On Friday we went to the NY Art Book Fair at PS 1 in Long Island City, Queens. I’ve asked you to write two paragraphs of about 8-12 sentences each and I thought I’d take the challenge myself and tell you about a person that I talked with.
At the Brooklyn table I met Marshall Weber, an experimental printmaker. I was drawn to a giant book high up on a shelf that was wide open, displaying large sheets of handmade marbleized paper. He said to let him know if there was anything he could show me. I pointed to the book and asked if I could see it, and he happily took it down and laid it out on the table. He explained that the artist, who goes by the cryptic name Sto Len, used a Japanese marbleizing technique called suminagashi. I don’t know how marbleizing from various countries differs, but the basic technique involves floating drops of liquid oil-based paint or dye on water, running a comb or brush over the surface to create a pattern, and then laying paper down on top of that to pick up the paint. Marshall explained that the artist used a kiddie pool in his studio to make large-scale marbleized papers.
The large, thick pages of the book were covered edge to edge in swirling colors. Each page had a different color scheme: some were pastel and others more saturated. The cover of the book was equally compelling. It was bound in black cloth that had been splattered with bleach, creating a kind of exploded supernova across the front. There was no text. Marshall did tell me the title of the book, but I’ve forgotten it. I asked if that was the only copy but he said there were more as he pointed to a stack behind him, and there even was a smaller version that looked nearly identical.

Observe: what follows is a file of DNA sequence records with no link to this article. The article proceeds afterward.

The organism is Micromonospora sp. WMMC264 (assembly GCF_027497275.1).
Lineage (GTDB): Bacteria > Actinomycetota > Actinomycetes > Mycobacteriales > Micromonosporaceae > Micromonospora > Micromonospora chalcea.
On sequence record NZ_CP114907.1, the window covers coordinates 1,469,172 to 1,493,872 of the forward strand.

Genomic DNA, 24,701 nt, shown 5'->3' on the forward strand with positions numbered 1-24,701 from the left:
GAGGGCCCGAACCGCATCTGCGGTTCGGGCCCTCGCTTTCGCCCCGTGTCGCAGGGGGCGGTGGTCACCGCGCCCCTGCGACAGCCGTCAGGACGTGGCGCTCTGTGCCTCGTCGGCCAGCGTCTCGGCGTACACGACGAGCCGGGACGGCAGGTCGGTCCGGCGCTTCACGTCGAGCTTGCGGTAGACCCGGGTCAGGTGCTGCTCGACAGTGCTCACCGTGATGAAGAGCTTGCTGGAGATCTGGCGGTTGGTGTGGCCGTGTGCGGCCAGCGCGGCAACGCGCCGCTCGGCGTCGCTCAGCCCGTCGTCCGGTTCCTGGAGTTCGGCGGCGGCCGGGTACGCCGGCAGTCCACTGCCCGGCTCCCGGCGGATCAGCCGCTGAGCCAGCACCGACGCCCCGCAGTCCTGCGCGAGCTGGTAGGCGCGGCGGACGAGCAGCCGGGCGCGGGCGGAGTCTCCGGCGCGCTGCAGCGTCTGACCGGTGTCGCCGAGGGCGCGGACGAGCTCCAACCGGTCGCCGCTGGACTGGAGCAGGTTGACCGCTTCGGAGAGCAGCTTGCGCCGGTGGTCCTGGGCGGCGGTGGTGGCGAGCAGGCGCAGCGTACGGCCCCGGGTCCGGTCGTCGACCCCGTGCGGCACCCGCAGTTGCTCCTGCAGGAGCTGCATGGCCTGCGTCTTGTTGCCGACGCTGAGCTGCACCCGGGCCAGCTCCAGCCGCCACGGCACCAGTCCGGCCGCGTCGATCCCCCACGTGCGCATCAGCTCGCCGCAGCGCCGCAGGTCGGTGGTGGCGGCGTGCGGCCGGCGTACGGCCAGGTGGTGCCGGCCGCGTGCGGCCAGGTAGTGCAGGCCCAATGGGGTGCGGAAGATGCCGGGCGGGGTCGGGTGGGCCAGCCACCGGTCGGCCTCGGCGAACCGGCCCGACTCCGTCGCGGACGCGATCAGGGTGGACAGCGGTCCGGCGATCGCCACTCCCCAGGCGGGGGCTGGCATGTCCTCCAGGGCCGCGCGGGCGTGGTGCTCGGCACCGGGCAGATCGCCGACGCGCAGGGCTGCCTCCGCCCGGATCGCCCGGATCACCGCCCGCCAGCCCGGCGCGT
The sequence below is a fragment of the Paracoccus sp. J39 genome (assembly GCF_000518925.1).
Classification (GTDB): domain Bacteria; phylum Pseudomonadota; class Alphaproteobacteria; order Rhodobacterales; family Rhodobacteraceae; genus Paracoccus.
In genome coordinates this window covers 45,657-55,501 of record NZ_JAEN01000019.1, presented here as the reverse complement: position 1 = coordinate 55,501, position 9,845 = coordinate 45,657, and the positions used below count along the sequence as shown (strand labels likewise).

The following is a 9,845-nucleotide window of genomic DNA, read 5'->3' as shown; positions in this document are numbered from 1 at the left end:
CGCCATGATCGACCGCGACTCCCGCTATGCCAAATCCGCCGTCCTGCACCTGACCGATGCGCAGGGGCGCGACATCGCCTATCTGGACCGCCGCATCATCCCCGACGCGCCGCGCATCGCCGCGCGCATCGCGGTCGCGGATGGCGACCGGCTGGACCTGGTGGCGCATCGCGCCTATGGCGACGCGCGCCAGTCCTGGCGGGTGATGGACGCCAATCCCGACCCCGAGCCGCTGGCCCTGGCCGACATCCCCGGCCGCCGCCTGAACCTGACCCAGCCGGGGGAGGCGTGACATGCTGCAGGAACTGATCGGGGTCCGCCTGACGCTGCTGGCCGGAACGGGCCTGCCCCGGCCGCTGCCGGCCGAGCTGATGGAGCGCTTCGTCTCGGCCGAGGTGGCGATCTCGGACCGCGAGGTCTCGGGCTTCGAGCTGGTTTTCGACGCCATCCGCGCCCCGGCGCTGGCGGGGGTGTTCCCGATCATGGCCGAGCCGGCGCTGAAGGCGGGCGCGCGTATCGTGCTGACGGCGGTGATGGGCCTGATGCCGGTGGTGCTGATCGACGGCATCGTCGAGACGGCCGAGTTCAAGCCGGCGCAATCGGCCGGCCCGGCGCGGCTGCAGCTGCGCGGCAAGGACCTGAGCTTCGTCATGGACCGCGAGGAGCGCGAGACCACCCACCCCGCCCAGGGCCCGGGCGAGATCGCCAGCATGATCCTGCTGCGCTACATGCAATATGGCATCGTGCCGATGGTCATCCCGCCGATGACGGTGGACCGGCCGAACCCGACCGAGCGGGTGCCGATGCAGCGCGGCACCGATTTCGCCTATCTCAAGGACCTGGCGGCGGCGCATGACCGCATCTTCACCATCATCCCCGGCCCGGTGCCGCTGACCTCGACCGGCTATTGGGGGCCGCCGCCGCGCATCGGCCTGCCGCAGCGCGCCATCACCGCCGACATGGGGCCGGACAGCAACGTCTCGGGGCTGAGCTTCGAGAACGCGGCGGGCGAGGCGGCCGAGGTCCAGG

After looking though that book, I noticed another enormous handmade book on the table, which Marshal said he had made himself. He made space on the table and then flipped through the pages for me. They were very delicate, soft white, translucent pages with prints made from the rubbings of plaques found in New York City: one of the Chrysler Building and the other of the Statue of Liberty. They were printed multiple times with the textures varying in each. He then went on to pull out and describe another handmade book that he made while in Beijing a few years back. The right page of the book was a rubbing made in red wax of a man-hole cover or other raised or engraved city feature. I didn’t completely understand the process, but Marshall said that he applied ink over the rubbing, then closed the book and either jumped on it or put heavy furniture on it so that opposite page made a kind of print. The result was a mirror image, but without the red of the original rubbing.
Out of all the tables I stopped at and people I spoke with, Marshall was by far the friendliest and most eager to talk about the process of making the books. I’m glad I had a chance to talk with him and I hope to run into him again one day.
Now it's your turn! I'd like you to type and print it. It's easier for me to give you feedback that way!